Nimish Thakral, MD, Howard Baikovitz, MD; Memorial Healthcare System, Pembroke Pines, FL
Introduction: Solitary rectal syndrome is an enigmatic medical condition first described by 1829 when Cruveiher reported four cases of unusual rectal ulcers.The exact prevalence of this condition is not known due to its rarity, but has been estimated to be around 1 in 100,000. Patients characteristically present with rectal bleeding, passage of mucous, perineal or rectal pain, tenesmus, incomplete evacuation, straining on defecation and rectal prolapse.The condition presents with polypoid lesions in 44 %, ulcerations in 29% and edematous, non-ulcerated hyperemic mucosa in 27%. As such, Solitary Rectal Ulcer is a misnomer because the lesion is neither solitary nor ulcerated in the majority of cases.
Methods: We highlight two elusive cases with solitary rectal ulcer syndrome. The first patient is a 54-year-old HIV positive male who presented with tenesmus and rectal bleeding. On further evaluation he was found to have proctitis, rectal mucosal hyperemia with a whitish exudate on endoscopy which lead to an initial diagnosis of Lymphogranuloma Venerum. Failure of prolonged antibiotic treatment prompted further investigation which showed a histopathological picture of Solitary rectal ulcer syndrome. Patient continued to have symptoms despite multiple medical treatment modalities. Partial control of the patient’s symptoms was achieved post low anterior resection and ileostomy with later reversal. The second patient is a 63-year-old male who presented with weight loss and microscopic hematuria who on digital rectal examination had rectal induration. A CT scan done for further evaluation revealed pre-sacral and peri-rectal soft tissue thickening. A subsequent colonoscopy showed a 1.5 cm triangular rectal ulcer,with edematous and erythematous edges, at approximately 8 cm from the anal verge. Pathology results were consistent with solitary rectal ulcer syndrome. The patient’s course was complicated by the development of recurrent peri–rectal abscesses requiring surgical intervention and prolonged antibiotic therapy. Patient then went on to develop superimposed Clostridium difficle colitis. Discussion: Solitary rectal ulcer syndrome is a rare and benign syndrome with an extremely varied presentation that can prompt an easy misdiagnosis of malignancy, infection or inflammatory bowel disease. Treatment is not well defined and most cases eventually require surgical intervention. A high degree of suspicion is required to avoid an easy misdiagnosis with resultant prolonged morbidity.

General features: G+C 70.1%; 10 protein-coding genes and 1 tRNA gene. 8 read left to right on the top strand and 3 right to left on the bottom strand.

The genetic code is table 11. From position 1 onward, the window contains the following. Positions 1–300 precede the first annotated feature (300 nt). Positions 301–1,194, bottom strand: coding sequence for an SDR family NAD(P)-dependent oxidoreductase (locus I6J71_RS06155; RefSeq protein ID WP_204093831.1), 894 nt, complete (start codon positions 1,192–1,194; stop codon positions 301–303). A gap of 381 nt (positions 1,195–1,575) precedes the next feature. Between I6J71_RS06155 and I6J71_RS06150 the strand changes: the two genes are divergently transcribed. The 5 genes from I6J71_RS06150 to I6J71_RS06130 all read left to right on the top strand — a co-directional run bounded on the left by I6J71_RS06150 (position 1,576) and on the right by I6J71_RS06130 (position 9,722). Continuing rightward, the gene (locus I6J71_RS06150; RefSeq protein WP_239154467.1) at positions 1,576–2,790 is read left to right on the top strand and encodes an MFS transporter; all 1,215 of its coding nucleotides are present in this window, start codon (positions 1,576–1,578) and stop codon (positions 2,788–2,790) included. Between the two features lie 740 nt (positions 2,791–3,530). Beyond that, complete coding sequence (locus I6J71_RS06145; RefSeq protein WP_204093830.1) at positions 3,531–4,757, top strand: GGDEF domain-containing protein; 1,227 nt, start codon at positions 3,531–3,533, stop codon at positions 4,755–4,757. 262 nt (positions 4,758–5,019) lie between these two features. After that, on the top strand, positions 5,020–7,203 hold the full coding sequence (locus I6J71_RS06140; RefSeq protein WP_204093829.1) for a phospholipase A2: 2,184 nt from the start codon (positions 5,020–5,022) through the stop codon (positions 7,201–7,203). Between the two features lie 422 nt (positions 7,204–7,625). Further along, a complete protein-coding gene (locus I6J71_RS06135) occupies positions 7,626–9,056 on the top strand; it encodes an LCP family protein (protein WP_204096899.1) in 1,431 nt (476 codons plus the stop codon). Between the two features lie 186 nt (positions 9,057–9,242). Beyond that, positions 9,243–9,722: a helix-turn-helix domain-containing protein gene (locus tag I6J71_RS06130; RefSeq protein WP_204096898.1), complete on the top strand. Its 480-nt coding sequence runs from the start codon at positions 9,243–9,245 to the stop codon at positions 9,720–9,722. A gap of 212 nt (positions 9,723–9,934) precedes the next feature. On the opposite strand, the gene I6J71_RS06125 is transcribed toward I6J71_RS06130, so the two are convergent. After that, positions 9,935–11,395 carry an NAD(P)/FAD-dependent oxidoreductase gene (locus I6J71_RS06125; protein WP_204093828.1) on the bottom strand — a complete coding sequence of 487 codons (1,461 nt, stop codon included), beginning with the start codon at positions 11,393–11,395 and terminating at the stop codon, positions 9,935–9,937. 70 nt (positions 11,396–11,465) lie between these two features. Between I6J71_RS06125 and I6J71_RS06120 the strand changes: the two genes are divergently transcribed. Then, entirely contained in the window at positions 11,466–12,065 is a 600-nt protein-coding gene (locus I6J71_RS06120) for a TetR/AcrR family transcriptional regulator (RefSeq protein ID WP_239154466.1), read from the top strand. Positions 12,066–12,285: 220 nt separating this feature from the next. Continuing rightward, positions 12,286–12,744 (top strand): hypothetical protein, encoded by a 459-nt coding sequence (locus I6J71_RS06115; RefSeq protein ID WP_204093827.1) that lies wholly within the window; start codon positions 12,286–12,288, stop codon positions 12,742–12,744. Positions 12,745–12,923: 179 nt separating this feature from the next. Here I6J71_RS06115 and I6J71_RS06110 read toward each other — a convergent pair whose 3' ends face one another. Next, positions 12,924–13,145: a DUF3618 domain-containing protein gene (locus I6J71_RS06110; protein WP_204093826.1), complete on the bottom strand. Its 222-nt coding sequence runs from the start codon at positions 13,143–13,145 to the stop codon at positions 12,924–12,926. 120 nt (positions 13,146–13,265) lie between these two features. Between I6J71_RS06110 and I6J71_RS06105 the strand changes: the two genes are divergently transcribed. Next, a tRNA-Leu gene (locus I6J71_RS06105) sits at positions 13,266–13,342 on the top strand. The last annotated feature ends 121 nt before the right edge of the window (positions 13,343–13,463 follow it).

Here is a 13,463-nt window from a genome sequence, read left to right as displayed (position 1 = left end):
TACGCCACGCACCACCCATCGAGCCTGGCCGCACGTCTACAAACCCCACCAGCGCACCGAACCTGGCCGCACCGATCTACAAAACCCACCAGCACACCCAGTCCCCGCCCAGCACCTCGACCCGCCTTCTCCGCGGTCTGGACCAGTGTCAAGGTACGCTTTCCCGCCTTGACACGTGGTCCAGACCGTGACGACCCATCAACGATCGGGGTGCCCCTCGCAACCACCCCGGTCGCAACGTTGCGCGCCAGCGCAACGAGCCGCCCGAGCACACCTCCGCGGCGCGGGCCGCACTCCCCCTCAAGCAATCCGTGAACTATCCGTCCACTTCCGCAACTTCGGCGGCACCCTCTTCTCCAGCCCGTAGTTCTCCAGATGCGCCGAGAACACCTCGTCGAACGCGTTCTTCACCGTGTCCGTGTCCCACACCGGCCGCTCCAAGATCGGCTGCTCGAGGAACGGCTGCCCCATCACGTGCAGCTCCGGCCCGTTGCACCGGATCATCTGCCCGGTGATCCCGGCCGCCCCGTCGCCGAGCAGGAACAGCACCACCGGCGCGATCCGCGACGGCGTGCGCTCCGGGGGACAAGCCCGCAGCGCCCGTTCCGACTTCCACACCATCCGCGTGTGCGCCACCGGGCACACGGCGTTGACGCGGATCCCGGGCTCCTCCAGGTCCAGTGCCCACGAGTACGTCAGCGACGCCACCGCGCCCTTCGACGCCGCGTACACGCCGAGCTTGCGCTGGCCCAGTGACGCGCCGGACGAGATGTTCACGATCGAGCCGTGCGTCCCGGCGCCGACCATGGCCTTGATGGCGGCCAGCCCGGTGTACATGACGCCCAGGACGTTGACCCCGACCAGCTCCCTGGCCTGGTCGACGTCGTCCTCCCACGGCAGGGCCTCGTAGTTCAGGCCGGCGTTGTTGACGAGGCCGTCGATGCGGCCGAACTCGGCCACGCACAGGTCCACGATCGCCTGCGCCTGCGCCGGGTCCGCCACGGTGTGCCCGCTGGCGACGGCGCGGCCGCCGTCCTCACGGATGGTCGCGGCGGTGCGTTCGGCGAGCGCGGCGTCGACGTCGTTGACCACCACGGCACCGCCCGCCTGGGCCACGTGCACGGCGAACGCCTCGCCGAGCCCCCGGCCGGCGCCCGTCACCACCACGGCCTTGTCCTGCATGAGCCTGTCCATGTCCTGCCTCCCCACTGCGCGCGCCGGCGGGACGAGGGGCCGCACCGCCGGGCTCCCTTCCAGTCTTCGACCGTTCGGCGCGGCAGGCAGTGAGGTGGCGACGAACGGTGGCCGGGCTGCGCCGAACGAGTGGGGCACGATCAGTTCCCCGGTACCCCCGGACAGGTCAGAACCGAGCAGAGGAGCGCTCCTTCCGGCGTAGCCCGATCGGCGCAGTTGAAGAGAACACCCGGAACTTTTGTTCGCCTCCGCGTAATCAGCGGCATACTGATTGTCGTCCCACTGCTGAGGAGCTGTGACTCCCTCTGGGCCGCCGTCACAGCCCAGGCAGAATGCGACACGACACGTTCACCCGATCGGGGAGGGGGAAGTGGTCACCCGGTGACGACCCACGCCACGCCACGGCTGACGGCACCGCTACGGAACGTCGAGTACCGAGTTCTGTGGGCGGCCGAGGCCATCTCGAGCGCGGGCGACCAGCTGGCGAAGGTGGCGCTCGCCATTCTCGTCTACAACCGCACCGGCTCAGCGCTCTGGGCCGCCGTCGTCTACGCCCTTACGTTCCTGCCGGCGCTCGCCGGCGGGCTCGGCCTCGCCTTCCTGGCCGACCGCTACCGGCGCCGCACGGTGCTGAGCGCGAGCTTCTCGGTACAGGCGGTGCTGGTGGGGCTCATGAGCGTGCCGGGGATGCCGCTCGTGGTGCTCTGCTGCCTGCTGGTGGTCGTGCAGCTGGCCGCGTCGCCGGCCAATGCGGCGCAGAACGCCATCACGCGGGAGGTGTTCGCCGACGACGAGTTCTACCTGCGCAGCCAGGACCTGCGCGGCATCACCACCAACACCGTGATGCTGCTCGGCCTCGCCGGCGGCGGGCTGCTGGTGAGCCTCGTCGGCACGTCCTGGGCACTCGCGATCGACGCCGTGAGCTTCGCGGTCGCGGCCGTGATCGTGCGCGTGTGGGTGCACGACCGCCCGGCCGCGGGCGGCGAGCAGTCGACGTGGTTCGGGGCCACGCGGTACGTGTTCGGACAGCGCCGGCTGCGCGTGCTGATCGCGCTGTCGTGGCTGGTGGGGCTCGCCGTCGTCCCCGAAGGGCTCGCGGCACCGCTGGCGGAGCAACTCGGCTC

Patient 1: Polypoidal inflammation with whitish surface exudate.
Patient 2: Triangular area of ulceration, 8 mm proximal to the anal verge.
Histopathology showing smooth muscle proliferation in lamina propria with surface ulceration and chronic inflammatory infiltrate.
Disclosures: Nimish Thakral indicated no relevant financial relationships. Howard Baikovitz indicated no relevant financial relationships.